Ordinarily, you would think that your spouse’s bank account(s) or paychecks cannot be used to satisfy a creditor or debt collector’s Judgment against you for unpaid debt. However, this is not always the case, at least in California. It all depends on whether your spouse’s wages or accounts are considered community property (or not).
California is a community property state. This means that the law presumes any property acquired or wages earned by you and your spouse during your marriage belong to both of you. Your interest in community property is called your community property interest.
The law allows creditors and other parties who have obtained a court judgment against you to garnish or place liens on the majority of any property you own, which includes your community property interest. This is true, even if the account garnished is in your spouse’s name only.
However, it is important to note that your interest in community property only extends to assets acquired while you and your spouse were married. Therefore, judgment creditors cannot access funds your spouse earned or owned prior to your marriage, so long as: (1) the assets are held in a separate account in your spouse’s name only, and (2) you (or your spouse) do not comingle, or mix/combine these assets with community or your own, separate property.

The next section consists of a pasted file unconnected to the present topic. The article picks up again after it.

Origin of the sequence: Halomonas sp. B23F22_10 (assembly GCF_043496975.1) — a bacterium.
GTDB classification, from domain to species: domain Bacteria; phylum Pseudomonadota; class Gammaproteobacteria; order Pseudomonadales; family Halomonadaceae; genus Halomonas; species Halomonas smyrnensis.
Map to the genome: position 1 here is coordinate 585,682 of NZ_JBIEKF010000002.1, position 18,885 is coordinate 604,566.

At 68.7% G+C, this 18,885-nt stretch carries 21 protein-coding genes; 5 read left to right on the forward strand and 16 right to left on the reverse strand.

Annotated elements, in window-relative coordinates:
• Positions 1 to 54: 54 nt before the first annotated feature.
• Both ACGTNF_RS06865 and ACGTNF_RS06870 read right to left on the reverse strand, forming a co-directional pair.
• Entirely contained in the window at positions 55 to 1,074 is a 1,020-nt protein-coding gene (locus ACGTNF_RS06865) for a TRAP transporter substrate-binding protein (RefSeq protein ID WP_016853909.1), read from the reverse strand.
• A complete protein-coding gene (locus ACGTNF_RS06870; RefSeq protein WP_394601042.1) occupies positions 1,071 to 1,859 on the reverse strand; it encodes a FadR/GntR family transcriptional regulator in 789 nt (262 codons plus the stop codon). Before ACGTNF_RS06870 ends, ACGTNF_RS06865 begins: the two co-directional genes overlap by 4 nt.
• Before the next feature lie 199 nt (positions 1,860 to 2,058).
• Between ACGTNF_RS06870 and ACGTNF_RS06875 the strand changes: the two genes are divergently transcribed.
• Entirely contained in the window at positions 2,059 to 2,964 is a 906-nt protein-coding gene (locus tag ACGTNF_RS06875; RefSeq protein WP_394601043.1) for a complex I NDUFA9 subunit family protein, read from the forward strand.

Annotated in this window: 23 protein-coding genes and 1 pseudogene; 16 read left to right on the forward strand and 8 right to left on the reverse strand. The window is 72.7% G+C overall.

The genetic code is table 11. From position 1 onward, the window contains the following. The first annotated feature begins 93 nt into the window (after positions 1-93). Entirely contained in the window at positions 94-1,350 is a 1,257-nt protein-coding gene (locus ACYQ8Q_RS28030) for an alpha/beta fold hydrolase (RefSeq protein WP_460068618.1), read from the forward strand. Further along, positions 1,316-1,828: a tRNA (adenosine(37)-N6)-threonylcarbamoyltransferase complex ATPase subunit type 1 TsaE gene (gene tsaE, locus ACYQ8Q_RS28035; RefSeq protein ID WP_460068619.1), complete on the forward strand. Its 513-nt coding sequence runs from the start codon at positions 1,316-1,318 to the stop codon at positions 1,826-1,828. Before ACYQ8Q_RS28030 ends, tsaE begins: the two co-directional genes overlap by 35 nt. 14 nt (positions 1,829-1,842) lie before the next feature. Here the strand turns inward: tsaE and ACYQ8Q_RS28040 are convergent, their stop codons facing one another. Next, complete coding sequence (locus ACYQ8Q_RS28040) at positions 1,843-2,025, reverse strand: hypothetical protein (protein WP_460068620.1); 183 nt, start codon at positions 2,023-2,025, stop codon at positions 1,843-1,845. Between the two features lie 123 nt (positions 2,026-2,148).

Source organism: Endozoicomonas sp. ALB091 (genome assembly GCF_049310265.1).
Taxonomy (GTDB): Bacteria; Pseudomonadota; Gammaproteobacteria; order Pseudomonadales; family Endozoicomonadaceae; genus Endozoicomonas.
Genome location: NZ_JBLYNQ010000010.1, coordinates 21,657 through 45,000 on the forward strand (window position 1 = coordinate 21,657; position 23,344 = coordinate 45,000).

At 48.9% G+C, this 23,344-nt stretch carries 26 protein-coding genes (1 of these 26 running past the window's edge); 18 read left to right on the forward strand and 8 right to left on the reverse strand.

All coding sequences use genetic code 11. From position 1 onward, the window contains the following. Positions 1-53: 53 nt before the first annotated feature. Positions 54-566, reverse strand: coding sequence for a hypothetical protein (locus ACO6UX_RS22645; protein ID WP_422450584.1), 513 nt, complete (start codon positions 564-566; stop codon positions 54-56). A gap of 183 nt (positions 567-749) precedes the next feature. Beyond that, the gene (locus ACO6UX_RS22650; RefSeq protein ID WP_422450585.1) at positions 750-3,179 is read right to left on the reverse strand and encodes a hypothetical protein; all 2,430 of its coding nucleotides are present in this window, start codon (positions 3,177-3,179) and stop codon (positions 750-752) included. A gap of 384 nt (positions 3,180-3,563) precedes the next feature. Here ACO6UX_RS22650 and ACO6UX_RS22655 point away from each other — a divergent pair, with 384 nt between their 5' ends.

Property that is not community property, but belongs to you or your spouse, individually, is separate property. In addition to assets that predate the marriage, are held separately and not commingled; inheritances left to either spouse, even if the right to the inheritance vests while you are married, will remain the property of the spouse to whom the gift is left.
Likewise, if you can trace certain assets or certain sums of money back to a separate, independent source, then you may be able to establish that the property is separate property. However, this process can be extremely difficult and complex the longer you commingle assets.
In order to protect you or your spouse’s assets or wages that you don’t want left open to judgment creditors, you should consider placing them in a separate account right away and consult with an experienced debtors’ rights attorney.
If a judgment creditor is coming after you or your spouse’s property, you need the help of an experienced debtor rights attorney—like those at Fitzgerald Campbell—to review your case and discuss your options with you. Our attorneys have decades of experience representing clients in all types of debtor defense cases, including enforcement cases, and we are here to help you!